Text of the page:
It should be a simple equation, you pay a five cent deposit on bottles and cans and when you return them you get the nickel back.
Well, that’s not always what happens.
Louise from Dedham told us about it by going to the Curiosity section of our website and writing: “I’m curious why some redemption sites only give you back four cents. Is that legal?”
We have the answer, and the story behind it.
A growing number of can and bottle redemption centers in Massachusetts are now giving back only 4-cents, instead of the 5-cents a customer pays for the deposit. Since the Bottle Bill began, about 30-billion containers have been returned to stores or redemption centers.
But people who run the redemption centers say unless they cut back on what they give back, they’re going under. “I should give 5-cents, but the problem is we can’t afford to,” says Tom Casey the owner of Bottle Bill’s Redemption Center in Framingham.
He’s gone “on strike,” returning only 4-cents because he hasn’t gotten a raise in 19 years.
“Nineteen years is long enough and if they don’t do something soon, there probably won’t be any more redemption centers left,” says Casey.
Here’s how it works. Tom and other redemption center owners get two and a quarter cents from the bottlers and distributors for every bottle or can they take. It’s called a handling fee and is set by the state. The problem is, that fee hasn’t increased since 1990, and a lot has changed for these small businesses since 1990.
“My rent has gone up, my heat has gone up, transportation costs have gone up,” says Casey. Not to mention wages, insurance and health care. Yet the fee has stayed the same.
“The only way we could make more was to go to 4-cents and try to stay open,” says Casey.
It’s perfectly legal for redemption centers to return less than a nickel.
However, retailers like supermarkets and liquor stores must give back the full 5-cents. The centers are different because that’s all they do, provide the service for people who want to cash in their returnables. While for retailers, the redemptions are only a small part of their business.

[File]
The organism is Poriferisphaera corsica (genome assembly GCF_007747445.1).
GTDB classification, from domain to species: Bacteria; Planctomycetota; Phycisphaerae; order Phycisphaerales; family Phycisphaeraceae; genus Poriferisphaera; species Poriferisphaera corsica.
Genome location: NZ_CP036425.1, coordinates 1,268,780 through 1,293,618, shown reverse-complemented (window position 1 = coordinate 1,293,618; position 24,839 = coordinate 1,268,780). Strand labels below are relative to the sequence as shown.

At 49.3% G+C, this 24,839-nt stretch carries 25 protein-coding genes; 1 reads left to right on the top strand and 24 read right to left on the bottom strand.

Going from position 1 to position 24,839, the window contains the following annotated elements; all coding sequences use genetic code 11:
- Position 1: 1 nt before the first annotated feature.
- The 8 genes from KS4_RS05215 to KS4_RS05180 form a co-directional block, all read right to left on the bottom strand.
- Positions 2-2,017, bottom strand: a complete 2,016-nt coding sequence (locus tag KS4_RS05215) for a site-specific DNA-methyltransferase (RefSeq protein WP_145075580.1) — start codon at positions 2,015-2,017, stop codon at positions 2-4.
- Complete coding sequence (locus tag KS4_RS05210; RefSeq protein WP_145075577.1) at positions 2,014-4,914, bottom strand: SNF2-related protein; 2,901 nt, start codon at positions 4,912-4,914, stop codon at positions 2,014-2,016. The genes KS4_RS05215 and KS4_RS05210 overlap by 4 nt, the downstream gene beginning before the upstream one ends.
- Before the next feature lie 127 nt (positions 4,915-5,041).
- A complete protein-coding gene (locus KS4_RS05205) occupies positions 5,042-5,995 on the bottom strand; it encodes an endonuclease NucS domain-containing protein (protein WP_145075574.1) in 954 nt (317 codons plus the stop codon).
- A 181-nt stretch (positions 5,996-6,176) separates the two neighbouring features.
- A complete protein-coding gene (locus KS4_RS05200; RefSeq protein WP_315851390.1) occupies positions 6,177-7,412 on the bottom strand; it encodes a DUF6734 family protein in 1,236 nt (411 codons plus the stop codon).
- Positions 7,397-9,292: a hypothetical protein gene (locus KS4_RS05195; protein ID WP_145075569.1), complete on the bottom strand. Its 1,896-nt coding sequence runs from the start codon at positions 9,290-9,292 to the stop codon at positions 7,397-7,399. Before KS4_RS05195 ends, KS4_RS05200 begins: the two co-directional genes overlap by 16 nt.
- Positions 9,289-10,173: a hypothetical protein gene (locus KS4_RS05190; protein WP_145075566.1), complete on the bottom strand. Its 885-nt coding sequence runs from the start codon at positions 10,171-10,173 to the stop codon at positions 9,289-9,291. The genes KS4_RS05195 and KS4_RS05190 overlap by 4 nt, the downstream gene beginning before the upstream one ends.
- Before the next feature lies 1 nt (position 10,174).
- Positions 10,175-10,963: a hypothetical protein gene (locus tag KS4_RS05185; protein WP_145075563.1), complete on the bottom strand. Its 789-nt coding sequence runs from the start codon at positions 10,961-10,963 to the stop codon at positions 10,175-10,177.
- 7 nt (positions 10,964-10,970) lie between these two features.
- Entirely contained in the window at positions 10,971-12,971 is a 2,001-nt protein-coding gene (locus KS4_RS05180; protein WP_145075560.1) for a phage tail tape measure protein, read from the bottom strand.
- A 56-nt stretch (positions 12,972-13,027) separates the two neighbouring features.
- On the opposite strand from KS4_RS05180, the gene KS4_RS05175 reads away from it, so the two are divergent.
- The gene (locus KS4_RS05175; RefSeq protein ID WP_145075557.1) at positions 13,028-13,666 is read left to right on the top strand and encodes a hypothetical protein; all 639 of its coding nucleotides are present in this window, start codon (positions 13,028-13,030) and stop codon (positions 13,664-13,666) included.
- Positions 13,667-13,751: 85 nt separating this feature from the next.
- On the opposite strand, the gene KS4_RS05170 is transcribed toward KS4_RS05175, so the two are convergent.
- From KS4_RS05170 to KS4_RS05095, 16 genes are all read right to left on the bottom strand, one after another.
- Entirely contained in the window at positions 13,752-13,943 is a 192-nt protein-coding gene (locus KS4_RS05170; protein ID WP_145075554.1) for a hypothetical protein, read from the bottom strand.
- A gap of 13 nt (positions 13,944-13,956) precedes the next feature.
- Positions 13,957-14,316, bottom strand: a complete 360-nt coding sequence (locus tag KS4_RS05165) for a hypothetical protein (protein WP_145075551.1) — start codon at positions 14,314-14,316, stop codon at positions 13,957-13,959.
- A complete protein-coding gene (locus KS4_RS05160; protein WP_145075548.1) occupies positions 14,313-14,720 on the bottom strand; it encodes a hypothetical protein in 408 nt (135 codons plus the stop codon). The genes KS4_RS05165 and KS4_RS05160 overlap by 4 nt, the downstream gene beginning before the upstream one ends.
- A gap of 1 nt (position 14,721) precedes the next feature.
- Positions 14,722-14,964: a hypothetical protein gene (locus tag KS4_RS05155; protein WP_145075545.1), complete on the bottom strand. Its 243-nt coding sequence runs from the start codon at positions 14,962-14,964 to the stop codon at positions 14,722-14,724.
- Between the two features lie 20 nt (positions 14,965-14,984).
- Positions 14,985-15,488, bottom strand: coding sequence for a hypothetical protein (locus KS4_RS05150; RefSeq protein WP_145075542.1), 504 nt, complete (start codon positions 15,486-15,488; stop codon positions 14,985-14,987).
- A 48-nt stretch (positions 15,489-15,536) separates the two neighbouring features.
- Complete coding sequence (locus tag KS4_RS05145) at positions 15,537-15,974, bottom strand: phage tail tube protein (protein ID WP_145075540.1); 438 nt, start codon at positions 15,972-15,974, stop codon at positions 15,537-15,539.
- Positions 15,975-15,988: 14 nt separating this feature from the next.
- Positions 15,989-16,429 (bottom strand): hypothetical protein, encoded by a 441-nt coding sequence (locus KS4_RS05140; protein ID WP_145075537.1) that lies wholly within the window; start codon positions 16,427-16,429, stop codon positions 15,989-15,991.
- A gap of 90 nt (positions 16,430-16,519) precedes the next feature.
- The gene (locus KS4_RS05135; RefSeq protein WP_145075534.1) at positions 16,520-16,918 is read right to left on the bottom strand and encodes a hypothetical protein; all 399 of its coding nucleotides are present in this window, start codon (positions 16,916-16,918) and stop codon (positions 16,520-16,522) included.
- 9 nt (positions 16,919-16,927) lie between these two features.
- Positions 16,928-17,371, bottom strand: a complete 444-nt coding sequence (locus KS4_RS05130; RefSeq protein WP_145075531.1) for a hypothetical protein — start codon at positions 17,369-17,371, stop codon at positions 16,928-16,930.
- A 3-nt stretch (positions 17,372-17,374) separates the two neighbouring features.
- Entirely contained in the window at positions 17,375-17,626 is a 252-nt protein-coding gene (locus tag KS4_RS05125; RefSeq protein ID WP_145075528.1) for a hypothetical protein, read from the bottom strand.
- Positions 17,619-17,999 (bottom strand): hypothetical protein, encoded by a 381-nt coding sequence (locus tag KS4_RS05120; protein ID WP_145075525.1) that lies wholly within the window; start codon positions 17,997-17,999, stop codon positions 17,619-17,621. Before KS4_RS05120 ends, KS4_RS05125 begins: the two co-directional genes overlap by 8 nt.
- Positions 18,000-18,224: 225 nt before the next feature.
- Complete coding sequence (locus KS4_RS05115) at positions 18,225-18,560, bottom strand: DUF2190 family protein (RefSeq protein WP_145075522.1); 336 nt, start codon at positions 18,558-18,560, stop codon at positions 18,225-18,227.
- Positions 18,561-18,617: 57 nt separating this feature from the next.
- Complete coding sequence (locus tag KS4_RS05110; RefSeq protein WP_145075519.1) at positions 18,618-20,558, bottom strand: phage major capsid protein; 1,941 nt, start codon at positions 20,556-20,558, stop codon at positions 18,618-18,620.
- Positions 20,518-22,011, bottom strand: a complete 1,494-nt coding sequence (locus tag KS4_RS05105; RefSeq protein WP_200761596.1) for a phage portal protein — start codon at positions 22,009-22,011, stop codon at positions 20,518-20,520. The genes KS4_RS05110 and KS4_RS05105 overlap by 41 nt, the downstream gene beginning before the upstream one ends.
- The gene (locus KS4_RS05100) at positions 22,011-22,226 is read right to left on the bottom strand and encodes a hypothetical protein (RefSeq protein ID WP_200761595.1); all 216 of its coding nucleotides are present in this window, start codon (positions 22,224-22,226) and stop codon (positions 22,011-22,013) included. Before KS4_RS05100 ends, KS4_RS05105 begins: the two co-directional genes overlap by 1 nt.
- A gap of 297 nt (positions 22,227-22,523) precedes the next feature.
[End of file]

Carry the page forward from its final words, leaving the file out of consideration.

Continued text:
Bottle Bills has lost some customers since reducing what they give back, but many customers have stuck with the business because of the convenience of a one stop drop off for all their bottles and cans. Tom and other redemption center owners want state lawmakers to pass a bill that would add a penny to the handling fee, bringing it to three and a quarter cents per unit.
That’s something they’ve asked for before.
“We go in front of the legislature every year and every year they put it into study. When they put a bill into study it means it’s dead,” says Casey.
He blames lobbyists for the bottlers for stopping any changes. “So the little guy loses,” he says.
But representatives of bottlers and supermarkets say there’s no need to expand the bottle bill because curbside recycling is so prevalent. In fact, they would like to see the bottle bill rolled back.
Next week the legislature holds hearings on several bills that would increase handling fees and expand the bottle bill. Tom Casey will be there and so will the other side.
The number of redemption centers has gone down over the years. In 1997 there were 120 of them. Today, less than 80.
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